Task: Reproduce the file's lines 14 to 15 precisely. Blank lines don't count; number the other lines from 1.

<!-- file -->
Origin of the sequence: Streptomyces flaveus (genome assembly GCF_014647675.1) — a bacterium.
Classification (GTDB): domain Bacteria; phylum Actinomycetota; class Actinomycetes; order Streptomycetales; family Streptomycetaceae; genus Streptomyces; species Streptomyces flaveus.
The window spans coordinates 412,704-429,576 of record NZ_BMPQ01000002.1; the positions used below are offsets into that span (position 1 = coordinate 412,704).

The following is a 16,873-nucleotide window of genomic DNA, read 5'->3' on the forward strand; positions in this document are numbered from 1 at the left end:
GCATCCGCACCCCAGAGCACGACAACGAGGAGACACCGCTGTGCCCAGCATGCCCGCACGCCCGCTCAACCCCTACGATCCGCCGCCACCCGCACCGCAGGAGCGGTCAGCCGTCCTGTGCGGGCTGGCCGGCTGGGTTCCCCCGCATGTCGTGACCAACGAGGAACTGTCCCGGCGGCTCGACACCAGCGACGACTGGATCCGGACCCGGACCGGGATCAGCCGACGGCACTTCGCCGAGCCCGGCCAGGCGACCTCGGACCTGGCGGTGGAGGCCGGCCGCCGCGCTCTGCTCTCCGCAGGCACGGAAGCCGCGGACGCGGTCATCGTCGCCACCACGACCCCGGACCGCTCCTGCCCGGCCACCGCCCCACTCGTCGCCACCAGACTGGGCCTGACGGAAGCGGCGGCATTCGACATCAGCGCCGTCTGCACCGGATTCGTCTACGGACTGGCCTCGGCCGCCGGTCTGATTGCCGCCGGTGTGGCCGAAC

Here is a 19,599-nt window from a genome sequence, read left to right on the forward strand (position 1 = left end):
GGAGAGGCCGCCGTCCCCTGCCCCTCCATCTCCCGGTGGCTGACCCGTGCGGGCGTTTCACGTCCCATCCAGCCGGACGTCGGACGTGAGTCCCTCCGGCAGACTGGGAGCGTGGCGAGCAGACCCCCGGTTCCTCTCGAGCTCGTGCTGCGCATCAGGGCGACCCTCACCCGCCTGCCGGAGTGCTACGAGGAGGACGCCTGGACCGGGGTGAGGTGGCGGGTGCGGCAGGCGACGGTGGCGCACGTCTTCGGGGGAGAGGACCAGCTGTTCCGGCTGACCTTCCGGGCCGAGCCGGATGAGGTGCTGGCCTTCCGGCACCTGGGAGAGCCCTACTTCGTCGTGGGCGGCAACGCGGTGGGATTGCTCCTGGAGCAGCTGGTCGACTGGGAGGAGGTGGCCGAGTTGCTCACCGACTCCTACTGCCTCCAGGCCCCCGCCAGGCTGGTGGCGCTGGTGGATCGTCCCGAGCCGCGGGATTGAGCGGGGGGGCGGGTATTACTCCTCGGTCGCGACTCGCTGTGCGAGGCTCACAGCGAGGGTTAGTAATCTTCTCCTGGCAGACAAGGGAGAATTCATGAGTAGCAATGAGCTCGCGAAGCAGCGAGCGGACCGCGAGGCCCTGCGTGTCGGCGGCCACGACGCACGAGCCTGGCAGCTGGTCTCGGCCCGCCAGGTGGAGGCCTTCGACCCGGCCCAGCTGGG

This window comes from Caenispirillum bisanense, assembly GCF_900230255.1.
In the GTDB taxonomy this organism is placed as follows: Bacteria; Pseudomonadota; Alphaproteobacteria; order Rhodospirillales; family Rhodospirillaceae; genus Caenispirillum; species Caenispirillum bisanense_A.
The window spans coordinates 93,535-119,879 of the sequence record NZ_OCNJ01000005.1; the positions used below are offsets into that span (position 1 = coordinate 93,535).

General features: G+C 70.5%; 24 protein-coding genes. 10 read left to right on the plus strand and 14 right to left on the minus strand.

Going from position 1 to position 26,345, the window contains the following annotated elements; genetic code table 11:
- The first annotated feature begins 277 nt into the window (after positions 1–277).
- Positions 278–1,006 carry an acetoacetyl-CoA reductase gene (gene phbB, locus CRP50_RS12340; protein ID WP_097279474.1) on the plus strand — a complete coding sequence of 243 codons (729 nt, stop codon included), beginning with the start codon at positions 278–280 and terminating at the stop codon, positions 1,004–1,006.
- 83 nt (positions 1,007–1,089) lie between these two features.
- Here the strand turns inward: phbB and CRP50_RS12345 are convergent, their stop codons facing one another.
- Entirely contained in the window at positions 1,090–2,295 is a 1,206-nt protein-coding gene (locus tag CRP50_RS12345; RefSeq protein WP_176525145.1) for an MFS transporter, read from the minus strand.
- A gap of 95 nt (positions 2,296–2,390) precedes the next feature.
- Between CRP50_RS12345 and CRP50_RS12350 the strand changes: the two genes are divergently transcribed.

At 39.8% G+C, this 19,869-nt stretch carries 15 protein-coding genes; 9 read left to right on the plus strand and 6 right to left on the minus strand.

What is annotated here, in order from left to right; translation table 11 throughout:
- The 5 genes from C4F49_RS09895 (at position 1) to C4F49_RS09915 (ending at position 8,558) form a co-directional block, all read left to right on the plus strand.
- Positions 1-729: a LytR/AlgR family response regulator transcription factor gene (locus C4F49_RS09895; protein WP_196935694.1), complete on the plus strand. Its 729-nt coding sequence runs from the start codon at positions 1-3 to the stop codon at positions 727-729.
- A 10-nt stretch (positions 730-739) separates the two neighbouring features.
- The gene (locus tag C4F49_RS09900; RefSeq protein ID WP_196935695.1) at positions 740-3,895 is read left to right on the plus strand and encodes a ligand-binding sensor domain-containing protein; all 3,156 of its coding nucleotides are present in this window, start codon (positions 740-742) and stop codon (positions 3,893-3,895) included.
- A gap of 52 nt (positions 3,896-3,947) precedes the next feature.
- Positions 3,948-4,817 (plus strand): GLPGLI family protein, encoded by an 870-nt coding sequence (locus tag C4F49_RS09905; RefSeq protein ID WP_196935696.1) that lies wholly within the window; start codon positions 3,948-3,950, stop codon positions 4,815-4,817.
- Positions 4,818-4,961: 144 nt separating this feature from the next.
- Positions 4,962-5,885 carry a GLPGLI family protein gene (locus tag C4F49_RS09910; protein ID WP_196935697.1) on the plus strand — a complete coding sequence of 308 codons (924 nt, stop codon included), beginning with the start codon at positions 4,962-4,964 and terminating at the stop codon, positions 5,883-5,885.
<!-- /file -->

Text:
- Positions 278–1,006 carry an acetoacetyl-CoA reductase gene (gene phbB, locus CRP50_RS12340; protein ID WP_097279474.1) on the plus strand — a complete coding sequence of 243 codons (729 nt, stop codon included), beginning with the start codon at positions 278–280 and terminating at the stop codon, positions 1,004–1,006.
- 83 nt (positions 1,007–1,089) lie between these two features.